I have found that St. John’s Wort, in my own personal experience, when used topically it: helps to speed the healing of burns, cuts and scrapes, helps heal bruises, strained or strained muscles, and relieves pain in deep tissue with great effectiveness. When taken to boost moods, I felt it as a lightening of my mood, when I experienced SAD (Seasonal Affective Disorder) symptoms, and I feel it helps support emotional healing from negative thought patterns that sometimes run in the back of my mind. I will point people in the direction of this page, just to let you all know that all content on my website is coming from my own personal perspective and has not been analyzed, certified, or supported by any medical professional or regulatory body.
To harness the wondrous gifts of this humble plant, there are many approaches we can take. Tisanes are very simple, and a gentle way to introduce a plant’s healing properties to the body.
Making a Tisane with St. Joan’s Wort:
Take 1-3 teaspoons of dried St. Joan’s Wort and pour boiling water over it. Allow it to steep for at least 15 minutes. Sweeten to taste. For insomnia, anxiety, SAD symptoms or just a boost of sunny, happy feelings, drink a cup 3 times daily.
To Tincture St. John’s Wort:
Harvesting the flowering tops of the plant in late June, be sure to leave some stalks untouched on each plant or in each clump that you are harvesting from. It is important to allow wild medicinal plants to go to seed, so that in the future, there will be medicine for others who need it. Chop the freshly harvested flowers, stems and leaves into small pieces. Fill up a mason jar, and cover all plant material with 100 proof vodka (preferable, but any vodka or strong alcohol will do the trick). Cap tightly, label with the date, and leave it to sit somewhere sunny for 6 weeks. When 6 weeks have passed, strain out the plant matter, and compost it. Bottle your tincture (I use dropper bottles) and use as follows:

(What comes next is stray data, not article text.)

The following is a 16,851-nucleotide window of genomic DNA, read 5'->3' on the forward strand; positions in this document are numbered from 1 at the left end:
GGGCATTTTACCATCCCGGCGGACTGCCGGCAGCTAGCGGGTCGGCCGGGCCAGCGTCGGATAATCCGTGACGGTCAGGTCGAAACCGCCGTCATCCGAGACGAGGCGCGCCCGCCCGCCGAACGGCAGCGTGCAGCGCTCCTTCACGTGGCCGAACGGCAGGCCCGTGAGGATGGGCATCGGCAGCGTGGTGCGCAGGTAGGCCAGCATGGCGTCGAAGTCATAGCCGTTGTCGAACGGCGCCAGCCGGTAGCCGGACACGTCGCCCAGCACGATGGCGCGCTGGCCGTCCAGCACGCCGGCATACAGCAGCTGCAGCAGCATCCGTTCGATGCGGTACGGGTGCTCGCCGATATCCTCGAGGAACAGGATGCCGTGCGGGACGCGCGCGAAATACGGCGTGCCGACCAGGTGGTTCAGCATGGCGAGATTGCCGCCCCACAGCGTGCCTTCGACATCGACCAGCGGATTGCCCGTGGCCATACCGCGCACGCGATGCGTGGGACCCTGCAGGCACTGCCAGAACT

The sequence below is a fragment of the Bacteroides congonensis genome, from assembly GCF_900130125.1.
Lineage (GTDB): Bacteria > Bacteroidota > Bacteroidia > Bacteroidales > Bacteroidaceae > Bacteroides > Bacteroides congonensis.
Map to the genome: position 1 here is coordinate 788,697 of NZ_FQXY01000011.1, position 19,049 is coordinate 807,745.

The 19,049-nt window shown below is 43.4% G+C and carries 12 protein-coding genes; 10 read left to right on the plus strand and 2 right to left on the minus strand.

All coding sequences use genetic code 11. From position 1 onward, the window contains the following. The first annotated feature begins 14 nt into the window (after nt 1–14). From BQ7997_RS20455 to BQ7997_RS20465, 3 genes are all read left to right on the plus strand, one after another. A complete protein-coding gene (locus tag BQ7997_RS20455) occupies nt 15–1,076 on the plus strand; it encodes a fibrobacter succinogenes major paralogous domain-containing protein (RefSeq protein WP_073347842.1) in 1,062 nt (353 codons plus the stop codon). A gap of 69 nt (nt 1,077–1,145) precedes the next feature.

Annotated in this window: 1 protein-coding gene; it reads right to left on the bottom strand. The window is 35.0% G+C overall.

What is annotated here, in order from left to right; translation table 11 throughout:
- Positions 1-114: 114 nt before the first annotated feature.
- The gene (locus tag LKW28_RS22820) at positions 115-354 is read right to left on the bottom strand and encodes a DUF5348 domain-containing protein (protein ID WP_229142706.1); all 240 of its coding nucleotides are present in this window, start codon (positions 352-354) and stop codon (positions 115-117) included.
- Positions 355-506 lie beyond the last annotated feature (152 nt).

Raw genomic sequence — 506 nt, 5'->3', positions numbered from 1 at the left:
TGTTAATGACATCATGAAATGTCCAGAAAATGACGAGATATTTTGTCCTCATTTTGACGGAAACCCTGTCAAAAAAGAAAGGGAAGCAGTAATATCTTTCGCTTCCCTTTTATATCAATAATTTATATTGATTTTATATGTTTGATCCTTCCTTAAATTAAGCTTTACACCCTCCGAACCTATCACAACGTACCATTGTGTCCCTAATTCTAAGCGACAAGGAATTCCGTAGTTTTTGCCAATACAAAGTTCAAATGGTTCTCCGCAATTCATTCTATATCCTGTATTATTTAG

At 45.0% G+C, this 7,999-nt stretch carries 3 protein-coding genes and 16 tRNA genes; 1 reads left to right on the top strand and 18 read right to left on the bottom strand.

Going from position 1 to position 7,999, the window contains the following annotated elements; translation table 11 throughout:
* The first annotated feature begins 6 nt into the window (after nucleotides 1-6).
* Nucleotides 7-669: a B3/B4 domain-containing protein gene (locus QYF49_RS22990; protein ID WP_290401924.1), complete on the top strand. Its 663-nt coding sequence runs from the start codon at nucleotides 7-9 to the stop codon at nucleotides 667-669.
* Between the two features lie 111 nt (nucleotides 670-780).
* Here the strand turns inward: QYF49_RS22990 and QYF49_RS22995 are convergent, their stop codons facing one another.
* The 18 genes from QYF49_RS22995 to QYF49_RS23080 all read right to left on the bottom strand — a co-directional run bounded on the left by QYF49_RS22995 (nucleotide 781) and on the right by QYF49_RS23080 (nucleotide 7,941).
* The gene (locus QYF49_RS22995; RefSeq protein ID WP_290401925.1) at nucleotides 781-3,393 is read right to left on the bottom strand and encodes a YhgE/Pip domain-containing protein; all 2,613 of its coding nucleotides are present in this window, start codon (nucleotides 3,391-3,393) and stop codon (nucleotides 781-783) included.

Adult dosage: 15-35 drops, 3 times daily when symptoms are present. Adding it to an ounce of juice can help hide the strong alcohol taste.
Here is a video of Susun Weed preparing a tincture, demonstrating how quick and simple this process can be.
Making an infused oil:
It is a very simple thing to do. Harvest fresh plant material, when the plant is flowering. As I mentioned before, try to harvest when you see buds, open flowers and spent flowers going to seed. Take the top portion of the plant, and cut into small pieces, about 1 or 2 inches long. Fill a clean, dry jar with the plant matter, and cover with oil. Good oils to use: olive oil, sweet almond oil, grape seed oil, sunflower oil.When covering with oil, have a chopstick or popsicle stick handy, to remove any air bubbles.
Make sure that the plant matter is dry. This is really important. No dew or rainwater should be on the plant material. If you have the time, allowing the plant to wilt for a few hours can be beneficial too. The worst thing when making an infused oil, is having too much moisture. Moisture will make the oil go rancid. So, wilting the herb is definitely a good idea if you have the time. Seal your jar tightly, and label with the date you infused. After 6 weeks in the sunshine, your St. John’s Wort oil will be a beautiful ruby red colour. This is how you know it is ready.
Strain out the herbs through a cheesecloth, squeezing out as much oil as you can. Again, make sure your hands, jars and cloths are DRY!
If your oil turned only a little pink, that is okay too. Sometimes it depends on the area, the time harvested, the strength of the plant….so don’t be worried. If you want a really strong oil, you can do a double infusion. So, after 6 weeks, strain the herbs out of the oil through a cheesecloth, squeezing out as much oil from the herbs as you can. Then, get some more St. John’s Wort, and do the same process a second time.
Under ideal conditions, this infused oil should last you at least 1 year, if kept in a cool dark place. I use coloured glass bottles and jars to store oils in.
I hope you enjoy using this lovely plant. Blessings!